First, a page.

[Bitcoin-development] Coinbase reallocation to discourage Finney attacks
christophe.biocca at gmail.com
Wed Apr 23 16:04:13 UTC 2014
It's not necessary that this "coinbase retribution" be either
profitable or risk-free for this scheme to work. I think we should
separate out the different layers of the proposal:
1. Attacking the coinbase instead of orphaning allows for 100 blocks'
time for a consensus to be reached, rather than 10 minutes. This
allows for human verification/intervention if needed (orphaning
decisions would almost always need to be automated, due to the short
timeframe). This is a useful insight, and I don't think it's been
brought up before.
2. The original specification of how it's done (redistribution, no
cost to voting) does seem exploitable. This can be fixed by reducing
the incentive (burning instead of redistributing) and/or adding a risk
to the orphaning attempts (a vote that fails destroys X bitcoins'
worth from each voting block's own coinbase). The incentives can be
tailored to mirror those of orphaning a block, to reduce the risk of
abuse. Then the only difference from orphaning are 1) More limited
rewriting of history (only the coinbase, vs all transactions in the
block), and 2) More time to coordinate a response.
3. This proposal may be used for things other than punishing
double-spend pools. In fact it might be used to punish miners for
doing anything a significant percentage of hashpower dislikes (large
OP_RETURNs, large blocks, gambling transactions, transactions banned
by a government). But we can make the threshold higher than 51%, so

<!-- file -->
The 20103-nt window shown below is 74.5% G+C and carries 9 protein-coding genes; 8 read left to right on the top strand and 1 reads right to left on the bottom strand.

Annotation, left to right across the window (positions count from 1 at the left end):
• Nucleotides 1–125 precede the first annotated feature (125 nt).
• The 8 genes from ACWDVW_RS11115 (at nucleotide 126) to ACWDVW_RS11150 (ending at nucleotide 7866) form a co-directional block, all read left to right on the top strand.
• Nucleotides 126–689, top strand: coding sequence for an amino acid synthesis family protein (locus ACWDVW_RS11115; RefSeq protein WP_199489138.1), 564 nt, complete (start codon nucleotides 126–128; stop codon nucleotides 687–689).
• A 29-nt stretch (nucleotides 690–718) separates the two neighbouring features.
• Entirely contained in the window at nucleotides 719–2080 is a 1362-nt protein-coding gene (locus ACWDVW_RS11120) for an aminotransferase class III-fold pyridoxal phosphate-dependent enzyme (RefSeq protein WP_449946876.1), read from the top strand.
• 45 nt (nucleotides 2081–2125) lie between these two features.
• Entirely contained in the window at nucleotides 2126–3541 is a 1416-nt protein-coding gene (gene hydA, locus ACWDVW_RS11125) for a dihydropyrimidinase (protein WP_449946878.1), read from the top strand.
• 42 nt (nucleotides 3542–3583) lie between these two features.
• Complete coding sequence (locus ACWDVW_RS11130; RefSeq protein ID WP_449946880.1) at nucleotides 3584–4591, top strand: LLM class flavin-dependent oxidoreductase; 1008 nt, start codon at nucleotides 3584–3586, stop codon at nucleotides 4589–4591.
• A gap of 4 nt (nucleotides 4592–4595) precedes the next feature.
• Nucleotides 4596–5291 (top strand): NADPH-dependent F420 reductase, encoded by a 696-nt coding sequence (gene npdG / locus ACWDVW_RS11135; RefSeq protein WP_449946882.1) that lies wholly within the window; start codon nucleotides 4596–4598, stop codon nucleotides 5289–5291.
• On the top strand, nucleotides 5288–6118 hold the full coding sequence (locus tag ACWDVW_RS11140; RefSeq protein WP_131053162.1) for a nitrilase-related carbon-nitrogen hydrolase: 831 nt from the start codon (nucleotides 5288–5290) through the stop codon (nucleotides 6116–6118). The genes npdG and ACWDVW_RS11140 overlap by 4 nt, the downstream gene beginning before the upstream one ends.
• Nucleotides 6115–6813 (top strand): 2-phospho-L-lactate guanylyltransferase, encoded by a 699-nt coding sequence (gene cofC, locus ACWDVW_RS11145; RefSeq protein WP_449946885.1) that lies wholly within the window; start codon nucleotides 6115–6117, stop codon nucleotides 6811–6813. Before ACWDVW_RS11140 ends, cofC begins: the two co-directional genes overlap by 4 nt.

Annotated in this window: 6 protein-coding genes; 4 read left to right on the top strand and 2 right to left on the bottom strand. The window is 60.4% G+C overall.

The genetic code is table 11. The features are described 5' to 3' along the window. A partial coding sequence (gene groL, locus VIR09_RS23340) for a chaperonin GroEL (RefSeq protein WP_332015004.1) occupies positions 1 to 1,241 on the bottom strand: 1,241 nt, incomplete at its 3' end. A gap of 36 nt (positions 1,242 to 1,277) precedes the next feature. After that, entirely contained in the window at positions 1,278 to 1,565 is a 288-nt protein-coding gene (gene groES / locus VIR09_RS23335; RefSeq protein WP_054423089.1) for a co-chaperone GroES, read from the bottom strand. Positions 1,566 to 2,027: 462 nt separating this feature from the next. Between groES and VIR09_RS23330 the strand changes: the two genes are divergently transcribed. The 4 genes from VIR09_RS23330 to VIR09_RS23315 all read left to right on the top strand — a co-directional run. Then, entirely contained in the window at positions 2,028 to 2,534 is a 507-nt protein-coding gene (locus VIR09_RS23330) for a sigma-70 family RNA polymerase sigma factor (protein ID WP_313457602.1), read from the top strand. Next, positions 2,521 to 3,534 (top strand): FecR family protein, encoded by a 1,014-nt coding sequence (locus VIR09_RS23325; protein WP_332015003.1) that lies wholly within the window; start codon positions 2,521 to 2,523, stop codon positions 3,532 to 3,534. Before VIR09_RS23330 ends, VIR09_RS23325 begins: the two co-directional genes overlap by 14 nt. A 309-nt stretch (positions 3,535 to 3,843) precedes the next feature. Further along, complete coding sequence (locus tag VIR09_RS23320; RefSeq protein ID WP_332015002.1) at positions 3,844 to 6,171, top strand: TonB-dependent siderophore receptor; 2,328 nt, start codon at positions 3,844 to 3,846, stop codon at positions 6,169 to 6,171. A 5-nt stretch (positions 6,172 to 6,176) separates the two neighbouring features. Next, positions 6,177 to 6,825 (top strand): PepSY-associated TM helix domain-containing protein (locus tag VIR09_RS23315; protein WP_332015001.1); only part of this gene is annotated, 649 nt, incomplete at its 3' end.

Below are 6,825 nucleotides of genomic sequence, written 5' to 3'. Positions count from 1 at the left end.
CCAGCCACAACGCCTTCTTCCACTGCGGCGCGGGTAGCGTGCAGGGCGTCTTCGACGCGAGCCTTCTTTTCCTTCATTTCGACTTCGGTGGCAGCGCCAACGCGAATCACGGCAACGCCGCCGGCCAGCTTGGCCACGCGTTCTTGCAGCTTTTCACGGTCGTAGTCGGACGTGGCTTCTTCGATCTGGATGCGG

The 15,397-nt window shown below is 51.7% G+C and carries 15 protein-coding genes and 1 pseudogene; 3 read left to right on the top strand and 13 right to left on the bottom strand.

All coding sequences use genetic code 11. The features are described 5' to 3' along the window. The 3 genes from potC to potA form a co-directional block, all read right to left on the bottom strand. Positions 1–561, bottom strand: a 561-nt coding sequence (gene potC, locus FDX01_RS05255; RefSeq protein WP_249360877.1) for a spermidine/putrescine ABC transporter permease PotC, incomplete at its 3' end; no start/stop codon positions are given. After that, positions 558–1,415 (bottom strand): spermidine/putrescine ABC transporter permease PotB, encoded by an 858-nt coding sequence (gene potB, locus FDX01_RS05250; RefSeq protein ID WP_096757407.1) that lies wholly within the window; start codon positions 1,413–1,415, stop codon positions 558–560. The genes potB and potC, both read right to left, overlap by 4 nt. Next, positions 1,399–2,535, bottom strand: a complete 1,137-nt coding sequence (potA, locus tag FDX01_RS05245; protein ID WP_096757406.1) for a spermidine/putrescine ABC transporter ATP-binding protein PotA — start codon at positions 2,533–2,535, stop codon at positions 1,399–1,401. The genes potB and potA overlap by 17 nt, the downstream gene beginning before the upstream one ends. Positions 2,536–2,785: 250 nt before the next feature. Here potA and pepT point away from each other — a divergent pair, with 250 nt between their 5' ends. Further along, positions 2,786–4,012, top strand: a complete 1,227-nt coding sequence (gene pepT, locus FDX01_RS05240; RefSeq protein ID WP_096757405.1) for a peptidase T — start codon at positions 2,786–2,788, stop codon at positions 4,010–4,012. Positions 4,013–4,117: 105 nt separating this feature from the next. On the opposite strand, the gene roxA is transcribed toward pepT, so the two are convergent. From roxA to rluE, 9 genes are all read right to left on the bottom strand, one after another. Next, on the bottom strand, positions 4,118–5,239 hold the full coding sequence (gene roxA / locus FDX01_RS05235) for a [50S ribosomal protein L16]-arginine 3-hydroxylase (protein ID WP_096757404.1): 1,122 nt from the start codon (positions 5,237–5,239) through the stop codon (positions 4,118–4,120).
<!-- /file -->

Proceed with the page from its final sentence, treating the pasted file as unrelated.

that this doesn't turn into a significant risk (if 75% of hashpower is
willing to enforce a rule, we're already likely to see it enforced
On Wed, Apr 23, 2014 at 11:38 AM, Alex Mizrahi <alex.mizrahi at gmail.com> wrote:
>> And it still would. Non-collusive miners cast votes based on the outcome
>> of their own attempts to double spend.
> Individually rational strategy is to vote for coinbase reallocation on every
> Yes, in that case nobody will get reward. It is similar to prisoner's
> dilemma: equilibrium has worst pay-off.
> In practice that would mean that simple game-theoretic models are no longer
> applicable, as they lead to absurd results.
>> I'm using it in the same sense Satoshi used it. Honest miners work to
>> prevent double spends. That's the entire justification for their existence.
>> Miners that are deliberately trying to double spend are worse than useless.
> Miners work to get rewards.
> It absolutely doesn't matter whether they are deliberately trying to
> double-spend or not: they won't be able to double-spend without a collusion.
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